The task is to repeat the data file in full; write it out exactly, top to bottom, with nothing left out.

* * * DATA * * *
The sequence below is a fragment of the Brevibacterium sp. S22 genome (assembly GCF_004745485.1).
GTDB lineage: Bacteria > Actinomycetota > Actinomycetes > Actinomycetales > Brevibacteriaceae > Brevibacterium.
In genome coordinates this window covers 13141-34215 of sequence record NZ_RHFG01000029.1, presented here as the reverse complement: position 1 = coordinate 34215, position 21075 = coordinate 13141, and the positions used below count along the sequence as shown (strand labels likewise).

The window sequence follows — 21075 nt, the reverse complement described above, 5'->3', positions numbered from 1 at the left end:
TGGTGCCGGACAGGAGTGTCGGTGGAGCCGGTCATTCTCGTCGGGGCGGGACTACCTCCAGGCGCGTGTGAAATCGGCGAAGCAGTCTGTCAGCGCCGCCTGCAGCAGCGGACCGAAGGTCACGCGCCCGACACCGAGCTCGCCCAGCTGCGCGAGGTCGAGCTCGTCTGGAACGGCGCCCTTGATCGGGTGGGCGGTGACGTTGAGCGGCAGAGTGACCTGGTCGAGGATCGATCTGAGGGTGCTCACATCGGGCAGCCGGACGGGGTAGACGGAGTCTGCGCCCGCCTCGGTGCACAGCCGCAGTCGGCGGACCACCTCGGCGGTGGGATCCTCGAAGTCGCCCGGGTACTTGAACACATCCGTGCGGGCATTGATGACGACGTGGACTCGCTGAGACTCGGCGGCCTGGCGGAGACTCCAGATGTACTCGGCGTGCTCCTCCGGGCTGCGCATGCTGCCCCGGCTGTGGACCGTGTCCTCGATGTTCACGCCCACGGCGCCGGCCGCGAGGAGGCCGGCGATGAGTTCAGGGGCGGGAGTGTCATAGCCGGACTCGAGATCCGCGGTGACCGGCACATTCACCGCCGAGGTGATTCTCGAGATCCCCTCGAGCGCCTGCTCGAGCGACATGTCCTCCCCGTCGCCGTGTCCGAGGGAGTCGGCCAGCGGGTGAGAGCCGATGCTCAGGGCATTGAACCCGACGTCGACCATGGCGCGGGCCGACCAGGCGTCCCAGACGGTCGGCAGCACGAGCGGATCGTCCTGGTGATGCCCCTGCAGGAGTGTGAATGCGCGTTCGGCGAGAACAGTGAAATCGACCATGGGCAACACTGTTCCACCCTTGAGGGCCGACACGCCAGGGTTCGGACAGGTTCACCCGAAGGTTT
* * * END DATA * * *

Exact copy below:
The sequence below is a fragment of the Brevibacterium sp. S22 genome (assembly GCF_004745485.1).
GTDB lineage: Bacteria > Actinomycetota > Actinomycetes > Actinomycetales > Brevibacteriaceae > Brevibacterium.
In genome coordinates this window covers 13141-34215 of sequence record NZ_RHFG01000029.1, presented here as the reverse complement: position 1 = coordinate 34215, position 21075 = coordinate 13141, and the positions used below count along the sequence as shown (strand labels likewise).

The window sequence follows — 21075 nt, the reverse complement described above, 5'->3', positions numbered from 1 at the left end:
TGGTGCCGGACAGGAGTGTCGGTGGAGCCGGTCATTCTCGTCGGGGCGGGACTACCTCCAGGCGCGTGTGAAATCGGCGAAGCAGTCTGTCAGCGCCGCCTGCAGCAGCGGACCGAAGGTCACGCGCCCGACACCGAGCTCGCCCAGCTGCGCGAGGTCGAGCTCGTCTGGAACGGCGCCCTTGATCGGGTGGGCGGTGACGTTGAGCGGCAGAGTGACCTGGTCGAGGATCGATCTGAGGGTGCTCACATCGGGCAGCCGGACGGGGTAGACGGAGTCTGCGCCCGCCTCGGTGCACAGCCGCAGTCGGCGGACCACCTCGGCGGTGGGATCCTCGAAGTCGCCCGGGTACTTGAACACATCCGTGCGGGCATTGATGACGACGTGGACTCGCTGAGACTCGGCGGCCTGGCGGAGACTCCAGATGTACTCGGCGTGCTCCTCCGGGCTGCGCATGCTGCCCCGGCTGTGGACCGTGTCCTCGATGTTCACGCCCACGGCGCCGGCCGCGAGGAGGCCGGCGATGAGTTCAGGGGCGGGAGTGTCATAGCCGGACTCGAGATCCGCGGTGACCGGCACATTCACCGCCGAGGTGATTCTCGAGATCCCCTCGAGCGCCTGCTCGAGCGACATGTCCTCCCCGTCGCCGTGTCCGAGGGAGTCGGCCAGCGGGTGAGAGCCGATGCTCAGGGCATTGAACCCGACGTCGACCATGGCGCGGGCCGACCAGGCGTCCCAGACGGTCGGCAGCACGAGCGGATCGTCCTGGTGATGCCCCTGCAGGAGTGTGAATGCGCGTTCGGCGAGAACAGTGAAATCGACCATGGGCAACACTGTTCCACCCTTGAGGGCCGACACGCCAGGGTTCGGACAGGTTCACCCGAAGGTTT